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Front torsion arm - wear limit

Discussion in 'Steering, brakes & Suspension' started by steve_4802, Jan 7, 2017.

  1. steve_4802

    steve_4802 Active Member

    Messages:
    271
    Location:
    Sunshine Coast
    Finally got the front end completely apart and found a couple of interesting things, including cracked torsion leaves; bit of a bummer as all i planned to do was rebuild the brakes calipers and replace the ball joints. But what I'd appreciate input on is related to the torsion arms which I've found to show considerable wear at the location of the inner bushing.

    I've attached four images of a typical torsion arm. The first is from the top and shows little wear - great! But the last three are taken of the underside and show considerable wear at the inner bushing location. Funnily the outer bushing seems to be wearing very well with it still being very clean and smooth. I note Bentley states the inner bushings are usually a low wear item, but then who knows jow many k's any of these kombis have done.

    I would have thought this is a sign I need to replace the torsion arms and change out the inner bushing and outer needle bearings as well. The problems of course being, you can't buy new torsion arms and the bearings are a giant pain to replace without specific pulling and install tools. Or perhaps I'm jumping the gun?

    Am I right that the arms are shot, or would they and the bearings still be ok for a fair while and I can just put back together pleading ignorance? Or are they at a stage that I should try to source replacement arms and go through the pain of replacing the needle bearings and inner bushing now, particularly as I've come this far.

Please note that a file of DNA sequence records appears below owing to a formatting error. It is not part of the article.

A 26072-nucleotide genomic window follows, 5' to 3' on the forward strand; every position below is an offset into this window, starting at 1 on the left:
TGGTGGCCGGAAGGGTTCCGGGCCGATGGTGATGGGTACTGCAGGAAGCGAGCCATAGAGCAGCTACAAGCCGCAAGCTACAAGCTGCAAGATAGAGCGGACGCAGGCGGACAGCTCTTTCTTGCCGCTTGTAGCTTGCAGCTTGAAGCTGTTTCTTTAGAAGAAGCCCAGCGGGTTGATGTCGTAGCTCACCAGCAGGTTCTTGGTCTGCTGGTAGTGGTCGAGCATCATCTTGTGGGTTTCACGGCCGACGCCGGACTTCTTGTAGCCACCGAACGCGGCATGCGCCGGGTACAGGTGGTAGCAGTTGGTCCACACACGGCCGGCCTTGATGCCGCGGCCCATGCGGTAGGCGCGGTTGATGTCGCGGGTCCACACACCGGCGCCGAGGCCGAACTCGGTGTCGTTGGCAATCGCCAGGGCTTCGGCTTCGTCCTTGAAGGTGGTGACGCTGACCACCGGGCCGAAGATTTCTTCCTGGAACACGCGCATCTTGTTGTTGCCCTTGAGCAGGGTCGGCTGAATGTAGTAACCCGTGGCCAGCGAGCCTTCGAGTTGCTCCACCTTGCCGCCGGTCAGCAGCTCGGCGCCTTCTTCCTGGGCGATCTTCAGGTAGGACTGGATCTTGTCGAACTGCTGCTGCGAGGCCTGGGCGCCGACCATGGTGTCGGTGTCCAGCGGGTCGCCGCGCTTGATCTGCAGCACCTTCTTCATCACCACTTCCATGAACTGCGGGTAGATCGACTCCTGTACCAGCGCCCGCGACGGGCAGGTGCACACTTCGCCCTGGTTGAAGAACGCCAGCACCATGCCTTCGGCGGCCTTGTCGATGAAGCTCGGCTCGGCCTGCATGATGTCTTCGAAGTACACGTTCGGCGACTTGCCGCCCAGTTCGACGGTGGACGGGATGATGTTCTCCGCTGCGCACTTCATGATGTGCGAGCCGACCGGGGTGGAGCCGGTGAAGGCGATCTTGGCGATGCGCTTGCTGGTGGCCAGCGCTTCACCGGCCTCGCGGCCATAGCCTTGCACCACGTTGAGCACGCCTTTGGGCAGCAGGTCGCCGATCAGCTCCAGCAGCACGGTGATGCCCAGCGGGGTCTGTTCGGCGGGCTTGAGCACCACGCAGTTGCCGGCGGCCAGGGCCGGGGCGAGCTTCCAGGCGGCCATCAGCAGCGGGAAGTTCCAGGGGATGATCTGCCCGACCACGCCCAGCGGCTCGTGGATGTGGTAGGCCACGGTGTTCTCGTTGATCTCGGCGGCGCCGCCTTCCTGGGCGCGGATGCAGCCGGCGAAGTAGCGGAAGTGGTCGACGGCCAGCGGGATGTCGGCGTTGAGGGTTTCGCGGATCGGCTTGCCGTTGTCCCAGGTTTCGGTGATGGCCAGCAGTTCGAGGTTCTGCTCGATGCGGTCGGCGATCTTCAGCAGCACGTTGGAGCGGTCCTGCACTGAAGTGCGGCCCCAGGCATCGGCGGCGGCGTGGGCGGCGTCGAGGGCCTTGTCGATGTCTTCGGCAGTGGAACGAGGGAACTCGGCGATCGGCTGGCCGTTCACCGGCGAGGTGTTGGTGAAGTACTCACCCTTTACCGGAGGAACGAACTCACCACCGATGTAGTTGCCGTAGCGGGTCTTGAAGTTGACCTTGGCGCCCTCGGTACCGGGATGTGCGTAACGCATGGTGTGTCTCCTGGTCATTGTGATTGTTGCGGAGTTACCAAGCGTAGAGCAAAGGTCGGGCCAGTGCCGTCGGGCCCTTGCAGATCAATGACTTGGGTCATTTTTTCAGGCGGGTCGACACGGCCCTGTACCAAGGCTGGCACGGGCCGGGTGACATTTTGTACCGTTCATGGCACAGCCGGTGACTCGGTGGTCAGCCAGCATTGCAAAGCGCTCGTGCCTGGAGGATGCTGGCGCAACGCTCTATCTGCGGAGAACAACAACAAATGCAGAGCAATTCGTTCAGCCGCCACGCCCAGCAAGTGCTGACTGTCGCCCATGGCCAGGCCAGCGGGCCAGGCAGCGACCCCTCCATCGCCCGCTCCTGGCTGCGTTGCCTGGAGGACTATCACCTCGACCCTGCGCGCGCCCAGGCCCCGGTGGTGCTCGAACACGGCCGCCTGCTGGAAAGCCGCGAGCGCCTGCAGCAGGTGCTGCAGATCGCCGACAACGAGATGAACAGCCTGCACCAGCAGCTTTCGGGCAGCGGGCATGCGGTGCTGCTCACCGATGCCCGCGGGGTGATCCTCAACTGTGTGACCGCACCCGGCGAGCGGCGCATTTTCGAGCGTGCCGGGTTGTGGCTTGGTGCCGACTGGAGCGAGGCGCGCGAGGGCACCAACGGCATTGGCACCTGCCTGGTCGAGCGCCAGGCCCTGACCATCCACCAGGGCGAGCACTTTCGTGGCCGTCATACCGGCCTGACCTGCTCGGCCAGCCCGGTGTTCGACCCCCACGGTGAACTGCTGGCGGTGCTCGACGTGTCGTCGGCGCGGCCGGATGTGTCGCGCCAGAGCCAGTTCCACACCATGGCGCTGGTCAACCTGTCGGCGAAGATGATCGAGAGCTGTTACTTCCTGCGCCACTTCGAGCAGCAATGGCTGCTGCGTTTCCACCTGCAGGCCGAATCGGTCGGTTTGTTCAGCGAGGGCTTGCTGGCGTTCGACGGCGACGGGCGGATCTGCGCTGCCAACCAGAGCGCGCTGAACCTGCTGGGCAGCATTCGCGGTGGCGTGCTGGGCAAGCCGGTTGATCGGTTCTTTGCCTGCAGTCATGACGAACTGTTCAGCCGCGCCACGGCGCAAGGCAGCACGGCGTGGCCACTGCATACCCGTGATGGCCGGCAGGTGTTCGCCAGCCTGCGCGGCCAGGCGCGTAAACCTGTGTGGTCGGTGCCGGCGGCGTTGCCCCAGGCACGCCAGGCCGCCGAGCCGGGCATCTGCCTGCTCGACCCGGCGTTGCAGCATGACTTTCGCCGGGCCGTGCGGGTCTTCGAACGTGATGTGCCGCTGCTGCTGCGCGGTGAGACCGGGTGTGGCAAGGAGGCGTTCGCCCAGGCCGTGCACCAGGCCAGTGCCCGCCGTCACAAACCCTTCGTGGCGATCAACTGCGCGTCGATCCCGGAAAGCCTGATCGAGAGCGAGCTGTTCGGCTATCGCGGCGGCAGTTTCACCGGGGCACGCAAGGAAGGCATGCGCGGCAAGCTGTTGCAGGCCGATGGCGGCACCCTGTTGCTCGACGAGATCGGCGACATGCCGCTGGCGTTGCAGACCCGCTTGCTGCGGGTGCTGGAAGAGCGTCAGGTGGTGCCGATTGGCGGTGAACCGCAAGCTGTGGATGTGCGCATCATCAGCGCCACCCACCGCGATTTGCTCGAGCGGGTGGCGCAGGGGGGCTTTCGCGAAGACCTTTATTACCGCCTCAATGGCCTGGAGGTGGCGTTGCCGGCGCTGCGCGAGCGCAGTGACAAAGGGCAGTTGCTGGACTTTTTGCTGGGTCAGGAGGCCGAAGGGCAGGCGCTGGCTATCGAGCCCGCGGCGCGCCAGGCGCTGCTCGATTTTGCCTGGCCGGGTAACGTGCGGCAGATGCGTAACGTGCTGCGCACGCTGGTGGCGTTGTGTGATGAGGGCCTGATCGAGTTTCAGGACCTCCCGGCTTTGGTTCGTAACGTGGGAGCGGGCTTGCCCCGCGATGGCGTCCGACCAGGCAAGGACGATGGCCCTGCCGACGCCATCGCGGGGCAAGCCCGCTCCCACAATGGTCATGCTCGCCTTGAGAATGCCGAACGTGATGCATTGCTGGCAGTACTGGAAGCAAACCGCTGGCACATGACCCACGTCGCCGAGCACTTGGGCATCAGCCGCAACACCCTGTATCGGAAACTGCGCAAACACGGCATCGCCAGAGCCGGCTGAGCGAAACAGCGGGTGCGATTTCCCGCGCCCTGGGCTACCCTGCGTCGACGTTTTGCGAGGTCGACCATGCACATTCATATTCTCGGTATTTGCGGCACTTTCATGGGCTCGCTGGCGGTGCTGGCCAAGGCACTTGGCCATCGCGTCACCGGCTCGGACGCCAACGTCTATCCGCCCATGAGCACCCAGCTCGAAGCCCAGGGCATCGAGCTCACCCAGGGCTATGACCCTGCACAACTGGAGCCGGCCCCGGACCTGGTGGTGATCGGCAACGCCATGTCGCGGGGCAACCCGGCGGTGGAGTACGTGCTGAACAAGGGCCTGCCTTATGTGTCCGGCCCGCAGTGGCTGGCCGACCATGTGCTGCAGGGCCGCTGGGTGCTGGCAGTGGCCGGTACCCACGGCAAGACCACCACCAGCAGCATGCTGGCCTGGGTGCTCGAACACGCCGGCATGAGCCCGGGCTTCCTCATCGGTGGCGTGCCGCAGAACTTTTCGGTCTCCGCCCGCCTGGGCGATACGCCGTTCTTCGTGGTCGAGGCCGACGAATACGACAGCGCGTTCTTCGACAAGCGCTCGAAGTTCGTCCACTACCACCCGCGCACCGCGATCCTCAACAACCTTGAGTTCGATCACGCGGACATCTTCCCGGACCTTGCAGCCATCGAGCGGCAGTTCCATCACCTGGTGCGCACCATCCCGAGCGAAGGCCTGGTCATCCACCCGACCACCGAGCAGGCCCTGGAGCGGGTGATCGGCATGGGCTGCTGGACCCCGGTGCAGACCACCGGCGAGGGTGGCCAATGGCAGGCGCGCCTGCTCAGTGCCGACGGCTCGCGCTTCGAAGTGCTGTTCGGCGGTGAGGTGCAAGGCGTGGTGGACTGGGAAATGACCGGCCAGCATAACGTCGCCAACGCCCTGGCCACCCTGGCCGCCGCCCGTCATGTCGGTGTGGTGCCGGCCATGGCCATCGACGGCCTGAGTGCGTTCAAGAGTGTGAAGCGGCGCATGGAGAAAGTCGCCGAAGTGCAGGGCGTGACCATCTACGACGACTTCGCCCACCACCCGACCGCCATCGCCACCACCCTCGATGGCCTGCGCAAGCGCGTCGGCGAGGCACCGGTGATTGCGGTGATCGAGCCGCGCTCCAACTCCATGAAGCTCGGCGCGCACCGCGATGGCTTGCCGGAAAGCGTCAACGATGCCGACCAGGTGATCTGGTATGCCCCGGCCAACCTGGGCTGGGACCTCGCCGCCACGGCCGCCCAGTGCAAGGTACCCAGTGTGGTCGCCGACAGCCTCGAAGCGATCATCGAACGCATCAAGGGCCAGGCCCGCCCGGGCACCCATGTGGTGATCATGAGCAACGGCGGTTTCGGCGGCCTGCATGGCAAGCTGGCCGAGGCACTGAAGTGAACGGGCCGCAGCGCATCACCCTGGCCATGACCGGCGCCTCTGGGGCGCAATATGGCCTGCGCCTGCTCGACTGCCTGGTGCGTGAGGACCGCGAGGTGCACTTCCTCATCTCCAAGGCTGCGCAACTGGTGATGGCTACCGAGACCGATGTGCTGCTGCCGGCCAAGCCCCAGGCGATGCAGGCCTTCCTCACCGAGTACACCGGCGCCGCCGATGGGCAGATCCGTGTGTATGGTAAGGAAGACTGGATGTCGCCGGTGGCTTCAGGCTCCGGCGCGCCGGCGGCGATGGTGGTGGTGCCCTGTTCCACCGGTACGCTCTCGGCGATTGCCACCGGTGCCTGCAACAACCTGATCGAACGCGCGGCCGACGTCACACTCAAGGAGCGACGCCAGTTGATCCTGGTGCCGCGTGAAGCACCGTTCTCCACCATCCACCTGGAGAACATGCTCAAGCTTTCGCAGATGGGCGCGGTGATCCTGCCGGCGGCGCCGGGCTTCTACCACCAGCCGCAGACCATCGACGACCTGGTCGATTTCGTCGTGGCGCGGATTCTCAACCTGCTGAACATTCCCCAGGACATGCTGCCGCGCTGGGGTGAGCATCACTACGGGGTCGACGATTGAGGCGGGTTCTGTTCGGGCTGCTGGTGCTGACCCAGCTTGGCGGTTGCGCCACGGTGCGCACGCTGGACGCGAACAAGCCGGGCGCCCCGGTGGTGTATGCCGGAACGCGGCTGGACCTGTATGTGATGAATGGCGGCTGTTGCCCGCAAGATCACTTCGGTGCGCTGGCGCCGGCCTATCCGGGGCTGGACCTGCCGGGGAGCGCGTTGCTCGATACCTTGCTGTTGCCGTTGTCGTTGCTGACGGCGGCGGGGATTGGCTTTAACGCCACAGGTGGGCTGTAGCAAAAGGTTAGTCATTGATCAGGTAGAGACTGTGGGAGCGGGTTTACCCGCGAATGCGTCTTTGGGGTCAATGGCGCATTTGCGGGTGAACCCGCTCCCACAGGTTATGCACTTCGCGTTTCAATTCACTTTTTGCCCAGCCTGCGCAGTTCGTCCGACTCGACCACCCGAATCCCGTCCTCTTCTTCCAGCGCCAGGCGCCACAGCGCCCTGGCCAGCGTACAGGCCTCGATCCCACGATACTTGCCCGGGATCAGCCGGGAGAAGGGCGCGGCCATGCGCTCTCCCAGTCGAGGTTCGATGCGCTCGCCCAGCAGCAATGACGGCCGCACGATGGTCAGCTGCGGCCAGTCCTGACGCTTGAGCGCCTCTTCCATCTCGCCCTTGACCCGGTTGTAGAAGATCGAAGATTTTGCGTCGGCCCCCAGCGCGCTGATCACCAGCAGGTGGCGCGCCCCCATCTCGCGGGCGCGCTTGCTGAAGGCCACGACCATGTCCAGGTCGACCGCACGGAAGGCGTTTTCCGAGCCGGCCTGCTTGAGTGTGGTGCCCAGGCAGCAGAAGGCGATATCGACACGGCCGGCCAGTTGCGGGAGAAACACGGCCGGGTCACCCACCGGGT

Any tips on where I could source used torsion arms in good condition, and also tools to pull and install the new needle bearings and bushings? Do I need to get a machine shop to fabricate tools required?
     

    Attached Files:

    Last edited: Jan 7, 2017
  2. rstucke

    rstucke Well-Known Member

    Messages:
    622
    Location:
    Wamberal NSW AUS
  3. steve_4802

    steve_4802 Active Member

    Messages:
    271
    Location:
    Sunshine Coast
    Rstucke, I spotted that post before, it's extremely helpful!

    To quote yourself, "surely this auspension doesn't last forever". In light of that, in time, passable second hand arms will become near impossible to find, right? This got me thinking about a way to do away with finding another set of arms and working with what I have already. Particularly, from an engineering point of view, is it possible to machine down the existing arms, only far enough to remove the burs and get a good smooth bearing finish again? Then manufacture oversized custom bearings with inner ID to suit the slightly reduced OD of the torsion arms.